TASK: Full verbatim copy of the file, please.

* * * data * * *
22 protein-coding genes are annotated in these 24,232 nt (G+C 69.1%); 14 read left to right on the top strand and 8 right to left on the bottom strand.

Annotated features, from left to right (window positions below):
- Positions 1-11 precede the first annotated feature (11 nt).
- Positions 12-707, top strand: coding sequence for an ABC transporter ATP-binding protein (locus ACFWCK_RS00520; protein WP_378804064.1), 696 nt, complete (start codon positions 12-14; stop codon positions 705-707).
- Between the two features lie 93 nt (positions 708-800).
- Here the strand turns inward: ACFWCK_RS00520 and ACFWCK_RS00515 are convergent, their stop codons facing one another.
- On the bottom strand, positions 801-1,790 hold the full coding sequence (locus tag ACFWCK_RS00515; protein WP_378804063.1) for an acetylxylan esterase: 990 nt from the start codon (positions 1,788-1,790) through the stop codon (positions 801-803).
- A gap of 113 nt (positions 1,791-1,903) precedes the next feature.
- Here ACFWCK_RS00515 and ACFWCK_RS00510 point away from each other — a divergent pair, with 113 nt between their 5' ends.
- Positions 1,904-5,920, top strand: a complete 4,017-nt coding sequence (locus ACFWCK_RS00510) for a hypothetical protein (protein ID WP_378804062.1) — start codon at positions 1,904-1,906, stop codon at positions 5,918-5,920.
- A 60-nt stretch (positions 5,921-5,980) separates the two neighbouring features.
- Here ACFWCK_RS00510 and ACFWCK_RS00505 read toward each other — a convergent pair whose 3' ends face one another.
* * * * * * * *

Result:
22 protein-coding genes are annotated in these 24,232 nt (G+C 69.1%); 14 read left to right on the top strand and 8 right to left on the bottom strand.

Annotated features, from left to right (window positions below):
- Positions 1-11 precede the first annotated feature (11 nt).
- Positions 12-707, top strand: coding sequence for an ABC transporter ATP-binding protein (locus ACFWCK_RS00520; protein WP_378804064.1), 696 nt, complete (start codon positions 12-14; stop codon positions 705-707).
- Between the two features lie 93 nt (positions 708-800).
- Here the strand turns inward: ACFWCK_RS00520 and ACFWCK_RS00515 are convergent, their stop codons facing one another.
- On the bottom strand, positions 801-1,790 hold the full coding sequence (locus tag ACFWCK_RS00515; protein WP_378804063.1) for an acetylxylan esterase: 990 nt from the start codon (positions 1,788-1,790) through the stop codon (positions 801-803).
- A gap of 113 nt (positions 1,791-1,903) precedes the next feature.
- Here ACFWCK_RS00515 and ACFWCK_RS00510 point away from each other — a divergent pair, with 113 nt between their 5' ends.
- Positions 1,904-5,920, top strand: a complete 4,017-nt coding sequence (locus ACFWCK_RS00510) for a hypothetical protein (protein ID WP_378804062.1) — start codon at positions 1,904-1,906, stop codon at positions 5,918-5,920.
- A 60-nt stretch (positions 5,921-5,980) separates the two neighbouring features.
- Here ACFWCK_RS00510 and ACFWCK_RS00505 read toward each other — a convergent pair whose 3' ends face one another.